1) Above some Contrast setting, the TV clips white and you no longer see some or all of the steps between 235 and 254.
2) The TV never clips white no matter what Contrast setting you use - you always see every step from 235-254
3) The TV always clips white at 235 regardless of the Contrast setting - you never see any steps above 235
If any of these is more or less likely on newer TVs, I'd say #3 is getting less common than it used to be. None of those conditions tell you what the best Contrast setting is. But no setup disc will admit that. To know if your Contrast setting is correct, you really need a meter. Everything else is just guesswork. You COULD try to use eyestrain as an indicator of whether the Contrast setting is too high or not, but you'd have to view 2 or more hours of content then decide if you were feeling any eyestrain from squinting. If you did experience eyestrain, more than likely the Contrast setting is too high (best to do this test in a dark room and use a movie with a good mix of bright and dark scenes, if the movie is mostly dark, you'll probably never get eyestrain). If you reduce Contrast by 2 or 3 clicks, you then have to view another 2 hours or so of content before deciding if the picture is too bright. If you have a meter, we know that 30-40 fL is a comfortable light level in a dark room. 30 fL if the room is very dark, 40 fL if you have a light on or perhaps if you are using a bias light behind the TV.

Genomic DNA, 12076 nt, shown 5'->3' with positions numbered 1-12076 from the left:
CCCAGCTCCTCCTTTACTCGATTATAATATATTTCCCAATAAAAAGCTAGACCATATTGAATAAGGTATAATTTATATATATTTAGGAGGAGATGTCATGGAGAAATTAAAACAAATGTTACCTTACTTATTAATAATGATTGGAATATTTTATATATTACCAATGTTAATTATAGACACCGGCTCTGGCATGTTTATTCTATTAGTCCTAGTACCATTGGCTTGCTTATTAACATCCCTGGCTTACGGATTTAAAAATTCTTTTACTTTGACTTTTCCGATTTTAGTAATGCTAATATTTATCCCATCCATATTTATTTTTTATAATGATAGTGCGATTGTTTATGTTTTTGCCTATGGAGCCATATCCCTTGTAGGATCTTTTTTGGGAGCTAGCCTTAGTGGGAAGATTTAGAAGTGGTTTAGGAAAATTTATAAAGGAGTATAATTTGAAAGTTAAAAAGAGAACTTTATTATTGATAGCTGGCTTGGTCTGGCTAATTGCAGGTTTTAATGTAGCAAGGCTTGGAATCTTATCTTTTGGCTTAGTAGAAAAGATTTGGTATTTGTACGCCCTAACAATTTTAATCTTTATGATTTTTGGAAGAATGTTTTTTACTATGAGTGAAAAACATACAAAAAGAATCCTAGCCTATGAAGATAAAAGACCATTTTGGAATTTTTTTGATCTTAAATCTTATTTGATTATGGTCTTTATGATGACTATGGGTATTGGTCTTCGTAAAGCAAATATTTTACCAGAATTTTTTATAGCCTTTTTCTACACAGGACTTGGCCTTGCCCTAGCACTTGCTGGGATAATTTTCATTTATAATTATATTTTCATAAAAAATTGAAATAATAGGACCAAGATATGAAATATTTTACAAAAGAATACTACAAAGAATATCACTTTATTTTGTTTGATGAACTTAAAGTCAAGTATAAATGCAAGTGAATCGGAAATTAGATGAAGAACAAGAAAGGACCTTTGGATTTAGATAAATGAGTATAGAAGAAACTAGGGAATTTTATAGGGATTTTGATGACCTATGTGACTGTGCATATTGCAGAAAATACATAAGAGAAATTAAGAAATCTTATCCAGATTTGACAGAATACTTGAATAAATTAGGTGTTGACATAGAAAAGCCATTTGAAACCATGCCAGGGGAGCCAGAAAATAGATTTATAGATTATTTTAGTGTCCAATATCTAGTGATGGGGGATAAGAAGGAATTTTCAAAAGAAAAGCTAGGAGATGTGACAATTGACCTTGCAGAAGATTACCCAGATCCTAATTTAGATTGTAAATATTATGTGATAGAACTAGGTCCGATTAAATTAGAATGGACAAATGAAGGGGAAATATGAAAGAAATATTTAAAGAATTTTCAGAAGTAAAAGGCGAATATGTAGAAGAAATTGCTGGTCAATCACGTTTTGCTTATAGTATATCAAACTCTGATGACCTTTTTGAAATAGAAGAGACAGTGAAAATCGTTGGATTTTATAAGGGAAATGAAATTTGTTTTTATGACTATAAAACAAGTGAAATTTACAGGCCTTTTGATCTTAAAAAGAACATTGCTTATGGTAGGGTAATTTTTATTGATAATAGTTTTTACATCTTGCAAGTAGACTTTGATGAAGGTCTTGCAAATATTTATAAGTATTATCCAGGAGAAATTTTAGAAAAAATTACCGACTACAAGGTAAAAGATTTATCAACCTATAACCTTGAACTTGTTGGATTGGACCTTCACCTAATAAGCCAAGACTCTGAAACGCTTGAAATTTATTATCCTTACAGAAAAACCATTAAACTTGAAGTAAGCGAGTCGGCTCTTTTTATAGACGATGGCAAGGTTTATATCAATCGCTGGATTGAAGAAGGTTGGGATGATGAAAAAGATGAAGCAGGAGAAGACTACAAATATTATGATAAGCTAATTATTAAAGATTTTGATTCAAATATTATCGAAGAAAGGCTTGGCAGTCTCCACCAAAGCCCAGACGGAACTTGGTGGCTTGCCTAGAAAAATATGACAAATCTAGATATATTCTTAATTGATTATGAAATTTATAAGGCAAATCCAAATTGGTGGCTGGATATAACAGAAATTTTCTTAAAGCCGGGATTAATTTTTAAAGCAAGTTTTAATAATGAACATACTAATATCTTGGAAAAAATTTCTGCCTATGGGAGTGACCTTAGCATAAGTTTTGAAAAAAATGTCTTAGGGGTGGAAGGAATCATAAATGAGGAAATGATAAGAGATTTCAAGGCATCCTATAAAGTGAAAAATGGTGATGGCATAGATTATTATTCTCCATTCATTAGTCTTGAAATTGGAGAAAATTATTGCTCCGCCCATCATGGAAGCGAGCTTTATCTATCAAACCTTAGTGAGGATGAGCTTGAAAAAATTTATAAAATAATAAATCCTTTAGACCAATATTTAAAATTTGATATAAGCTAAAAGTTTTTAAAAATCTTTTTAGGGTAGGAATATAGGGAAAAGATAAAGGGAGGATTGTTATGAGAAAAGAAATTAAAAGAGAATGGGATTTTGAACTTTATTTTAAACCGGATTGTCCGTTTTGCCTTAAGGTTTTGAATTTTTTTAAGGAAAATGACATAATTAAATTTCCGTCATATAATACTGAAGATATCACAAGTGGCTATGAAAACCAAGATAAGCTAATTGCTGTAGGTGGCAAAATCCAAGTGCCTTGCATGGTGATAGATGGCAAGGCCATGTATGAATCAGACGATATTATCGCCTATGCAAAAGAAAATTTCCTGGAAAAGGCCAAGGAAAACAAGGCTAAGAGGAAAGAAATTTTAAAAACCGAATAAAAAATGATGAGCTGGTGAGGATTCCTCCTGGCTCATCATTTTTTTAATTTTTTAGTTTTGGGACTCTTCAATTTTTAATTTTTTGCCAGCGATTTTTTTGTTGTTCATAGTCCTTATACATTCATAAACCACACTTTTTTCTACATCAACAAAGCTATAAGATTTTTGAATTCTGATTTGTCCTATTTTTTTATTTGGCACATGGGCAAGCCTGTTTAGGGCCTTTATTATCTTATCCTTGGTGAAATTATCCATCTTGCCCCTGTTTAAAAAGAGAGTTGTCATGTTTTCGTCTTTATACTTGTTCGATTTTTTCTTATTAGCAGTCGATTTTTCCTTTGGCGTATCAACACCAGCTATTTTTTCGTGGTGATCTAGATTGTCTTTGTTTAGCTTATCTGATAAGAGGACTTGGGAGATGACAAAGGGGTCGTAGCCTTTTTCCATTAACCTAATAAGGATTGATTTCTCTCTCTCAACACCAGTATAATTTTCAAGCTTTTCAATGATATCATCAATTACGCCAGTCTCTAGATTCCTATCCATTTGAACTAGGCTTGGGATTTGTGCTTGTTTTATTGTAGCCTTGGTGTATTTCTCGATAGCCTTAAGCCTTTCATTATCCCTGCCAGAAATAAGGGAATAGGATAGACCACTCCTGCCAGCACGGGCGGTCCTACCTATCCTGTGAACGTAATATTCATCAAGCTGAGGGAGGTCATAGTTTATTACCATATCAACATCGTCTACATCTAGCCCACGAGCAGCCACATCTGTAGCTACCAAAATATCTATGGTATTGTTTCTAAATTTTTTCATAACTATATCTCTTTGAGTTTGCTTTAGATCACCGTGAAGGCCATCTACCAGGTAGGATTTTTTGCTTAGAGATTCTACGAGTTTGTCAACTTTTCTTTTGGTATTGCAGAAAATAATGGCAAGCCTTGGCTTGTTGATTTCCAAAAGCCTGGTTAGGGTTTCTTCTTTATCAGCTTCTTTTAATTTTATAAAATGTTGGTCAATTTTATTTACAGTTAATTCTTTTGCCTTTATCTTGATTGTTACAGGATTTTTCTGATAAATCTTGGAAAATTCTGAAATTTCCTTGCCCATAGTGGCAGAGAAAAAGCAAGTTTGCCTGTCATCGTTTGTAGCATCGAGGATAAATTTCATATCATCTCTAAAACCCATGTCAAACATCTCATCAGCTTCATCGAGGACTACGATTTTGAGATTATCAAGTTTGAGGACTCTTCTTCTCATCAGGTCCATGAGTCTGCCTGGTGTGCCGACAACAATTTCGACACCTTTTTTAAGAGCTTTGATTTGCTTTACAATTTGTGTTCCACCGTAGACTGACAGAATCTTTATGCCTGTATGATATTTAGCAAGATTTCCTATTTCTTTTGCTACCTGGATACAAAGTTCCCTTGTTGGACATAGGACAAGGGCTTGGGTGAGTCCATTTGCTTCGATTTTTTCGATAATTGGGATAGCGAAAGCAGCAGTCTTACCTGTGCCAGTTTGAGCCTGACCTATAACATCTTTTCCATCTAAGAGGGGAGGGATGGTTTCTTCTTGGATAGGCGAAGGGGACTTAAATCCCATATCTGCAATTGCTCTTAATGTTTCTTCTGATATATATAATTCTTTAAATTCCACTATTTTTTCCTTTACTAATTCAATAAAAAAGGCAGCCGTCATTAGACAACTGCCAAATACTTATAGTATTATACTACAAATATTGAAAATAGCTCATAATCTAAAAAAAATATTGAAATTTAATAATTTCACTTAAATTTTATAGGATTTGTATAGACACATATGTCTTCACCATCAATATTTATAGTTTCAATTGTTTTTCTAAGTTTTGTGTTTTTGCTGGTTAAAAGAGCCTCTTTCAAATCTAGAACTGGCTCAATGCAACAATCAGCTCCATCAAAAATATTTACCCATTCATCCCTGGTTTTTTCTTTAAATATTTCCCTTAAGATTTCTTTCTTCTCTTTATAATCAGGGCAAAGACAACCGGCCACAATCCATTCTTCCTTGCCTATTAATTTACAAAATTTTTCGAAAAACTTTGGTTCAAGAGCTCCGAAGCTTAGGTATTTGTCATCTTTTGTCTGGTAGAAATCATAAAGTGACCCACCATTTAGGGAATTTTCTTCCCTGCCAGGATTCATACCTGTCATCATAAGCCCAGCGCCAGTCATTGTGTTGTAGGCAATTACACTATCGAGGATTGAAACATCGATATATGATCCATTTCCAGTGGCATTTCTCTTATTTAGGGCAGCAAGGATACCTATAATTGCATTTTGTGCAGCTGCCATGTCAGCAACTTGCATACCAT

Study what I've posted here... everything you need to solve your problem is likely to be in this message if you understand what I'm saying here.